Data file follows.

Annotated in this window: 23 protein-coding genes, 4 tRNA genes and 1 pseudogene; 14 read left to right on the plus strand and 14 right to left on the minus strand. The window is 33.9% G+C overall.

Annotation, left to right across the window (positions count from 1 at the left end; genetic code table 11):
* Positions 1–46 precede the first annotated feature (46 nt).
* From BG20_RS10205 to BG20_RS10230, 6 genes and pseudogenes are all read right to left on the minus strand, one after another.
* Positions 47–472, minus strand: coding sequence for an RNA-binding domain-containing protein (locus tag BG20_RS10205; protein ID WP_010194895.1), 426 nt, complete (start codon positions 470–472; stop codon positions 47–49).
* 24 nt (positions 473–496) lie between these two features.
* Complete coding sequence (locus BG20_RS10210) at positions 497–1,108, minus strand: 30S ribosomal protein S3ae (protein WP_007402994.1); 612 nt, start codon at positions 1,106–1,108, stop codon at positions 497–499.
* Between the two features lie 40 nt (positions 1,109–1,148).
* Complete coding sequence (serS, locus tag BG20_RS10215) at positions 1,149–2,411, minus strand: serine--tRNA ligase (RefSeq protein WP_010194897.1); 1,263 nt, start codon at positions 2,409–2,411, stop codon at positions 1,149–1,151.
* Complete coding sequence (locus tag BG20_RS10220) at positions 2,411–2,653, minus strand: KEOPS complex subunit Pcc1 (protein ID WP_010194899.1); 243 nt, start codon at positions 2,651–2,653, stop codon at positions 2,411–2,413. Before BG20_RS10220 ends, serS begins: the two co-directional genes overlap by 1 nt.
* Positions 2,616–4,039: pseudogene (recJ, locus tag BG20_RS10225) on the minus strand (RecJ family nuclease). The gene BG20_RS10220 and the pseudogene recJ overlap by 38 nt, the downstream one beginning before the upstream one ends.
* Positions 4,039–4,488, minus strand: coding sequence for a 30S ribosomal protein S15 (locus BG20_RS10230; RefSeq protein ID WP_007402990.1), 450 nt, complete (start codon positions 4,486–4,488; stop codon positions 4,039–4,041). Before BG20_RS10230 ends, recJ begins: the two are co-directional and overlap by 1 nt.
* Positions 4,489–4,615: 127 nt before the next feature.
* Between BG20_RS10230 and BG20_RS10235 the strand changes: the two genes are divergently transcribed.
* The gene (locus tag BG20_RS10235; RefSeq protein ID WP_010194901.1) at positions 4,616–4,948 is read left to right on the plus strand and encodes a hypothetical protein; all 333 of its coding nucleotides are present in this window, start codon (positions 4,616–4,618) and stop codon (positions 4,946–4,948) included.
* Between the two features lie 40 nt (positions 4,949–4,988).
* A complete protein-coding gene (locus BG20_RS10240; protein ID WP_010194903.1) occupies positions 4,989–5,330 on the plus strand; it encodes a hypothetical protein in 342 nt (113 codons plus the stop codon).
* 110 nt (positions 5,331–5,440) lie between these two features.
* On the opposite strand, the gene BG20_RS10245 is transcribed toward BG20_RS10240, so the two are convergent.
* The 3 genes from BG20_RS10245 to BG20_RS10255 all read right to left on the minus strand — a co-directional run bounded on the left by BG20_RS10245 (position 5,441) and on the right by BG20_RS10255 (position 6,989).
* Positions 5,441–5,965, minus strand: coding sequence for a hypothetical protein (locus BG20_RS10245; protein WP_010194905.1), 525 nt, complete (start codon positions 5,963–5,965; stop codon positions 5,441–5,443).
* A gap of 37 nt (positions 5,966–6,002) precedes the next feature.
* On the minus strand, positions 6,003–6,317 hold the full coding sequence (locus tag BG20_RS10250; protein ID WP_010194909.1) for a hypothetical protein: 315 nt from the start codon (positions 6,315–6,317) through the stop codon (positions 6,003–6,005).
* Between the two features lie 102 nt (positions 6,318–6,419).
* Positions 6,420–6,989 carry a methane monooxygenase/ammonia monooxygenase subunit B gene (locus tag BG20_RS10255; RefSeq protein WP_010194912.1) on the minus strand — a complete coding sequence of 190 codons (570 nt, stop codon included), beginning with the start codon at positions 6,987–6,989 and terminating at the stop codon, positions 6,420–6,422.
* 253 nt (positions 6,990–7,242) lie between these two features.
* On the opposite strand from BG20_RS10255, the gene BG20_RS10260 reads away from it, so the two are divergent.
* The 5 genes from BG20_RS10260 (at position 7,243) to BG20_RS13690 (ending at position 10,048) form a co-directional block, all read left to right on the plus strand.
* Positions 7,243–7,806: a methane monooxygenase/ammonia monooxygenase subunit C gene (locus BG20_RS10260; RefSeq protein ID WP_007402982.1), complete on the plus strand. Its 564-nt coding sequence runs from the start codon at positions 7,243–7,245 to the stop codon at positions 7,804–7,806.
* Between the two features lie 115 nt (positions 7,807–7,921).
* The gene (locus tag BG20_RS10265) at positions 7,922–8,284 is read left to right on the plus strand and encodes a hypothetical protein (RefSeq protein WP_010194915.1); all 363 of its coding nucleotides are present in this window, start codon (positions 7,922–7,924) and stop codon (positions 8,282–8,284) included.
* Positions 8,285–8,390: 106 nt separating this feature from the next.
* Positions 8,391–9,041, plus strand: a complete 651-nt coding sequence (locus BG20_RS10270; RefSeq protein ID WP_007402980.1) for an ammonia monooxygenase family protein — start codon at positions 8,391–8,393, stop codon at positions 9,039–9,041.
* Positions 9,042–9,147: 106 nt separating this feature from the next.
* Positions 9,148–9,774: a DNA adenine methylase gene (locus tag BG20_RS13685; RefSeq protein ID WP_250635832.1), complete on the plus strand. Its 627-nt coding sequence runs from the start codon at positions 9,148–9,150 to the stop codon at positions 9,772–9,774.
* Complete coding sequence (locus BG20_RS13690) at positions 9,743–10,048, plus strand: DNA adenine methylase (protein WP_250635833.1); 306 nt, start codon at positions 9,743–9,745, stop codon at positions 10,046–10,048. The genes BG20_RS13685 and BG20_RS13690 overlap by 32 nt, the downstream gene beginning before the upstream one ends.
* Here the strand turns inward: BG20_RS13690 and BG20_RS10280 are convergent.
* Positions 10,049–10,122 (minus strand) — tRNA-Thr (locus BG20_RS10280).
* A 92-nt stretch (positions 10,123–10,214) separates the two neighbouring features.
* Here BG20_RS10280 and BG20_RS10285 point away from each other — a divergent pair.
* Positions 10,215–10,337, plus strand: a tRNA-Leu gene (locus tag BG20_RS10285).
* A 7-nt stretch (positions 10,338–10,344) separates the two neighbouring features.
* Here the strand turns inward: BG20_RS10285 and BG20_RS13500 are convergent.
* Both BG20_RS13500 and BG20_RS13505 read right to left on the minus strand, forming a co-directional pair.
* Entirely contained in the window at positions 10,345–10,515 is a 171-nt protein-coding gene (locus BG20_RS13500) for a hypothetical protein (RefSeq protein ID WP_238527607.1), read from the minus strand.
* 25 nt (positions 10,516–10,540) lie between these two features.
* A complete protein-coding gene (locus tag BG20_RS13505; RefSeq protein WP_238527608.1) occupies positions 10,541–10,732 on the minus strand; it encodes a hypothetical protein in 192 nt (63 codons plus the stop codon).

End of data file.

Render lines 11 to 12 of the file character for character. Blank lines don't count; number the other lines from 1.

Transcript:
* Positions 2,616–4,039: pseudogene (recJ, locus tag BG20_RS10225) on the minus strand (RecJ family nuclease). The gene BG20_RS10220 and the pseudogene recJ overlap by 38 nt, the downstream one beginning before the upstream one ends.
* Positions 4,039–4,488, minus strand: coding sequence for a 30S ribosomal protein S15 (locus BG20_RS10230; RefSeq protein ID WP_007402990.1), 450 nt, complete (start codon positions 4,486–4,488; stop codon positions 4,039–4,041). Before BG20_RS10230 ends, recJ begins: the two are co-directional and overlap by 1 nt.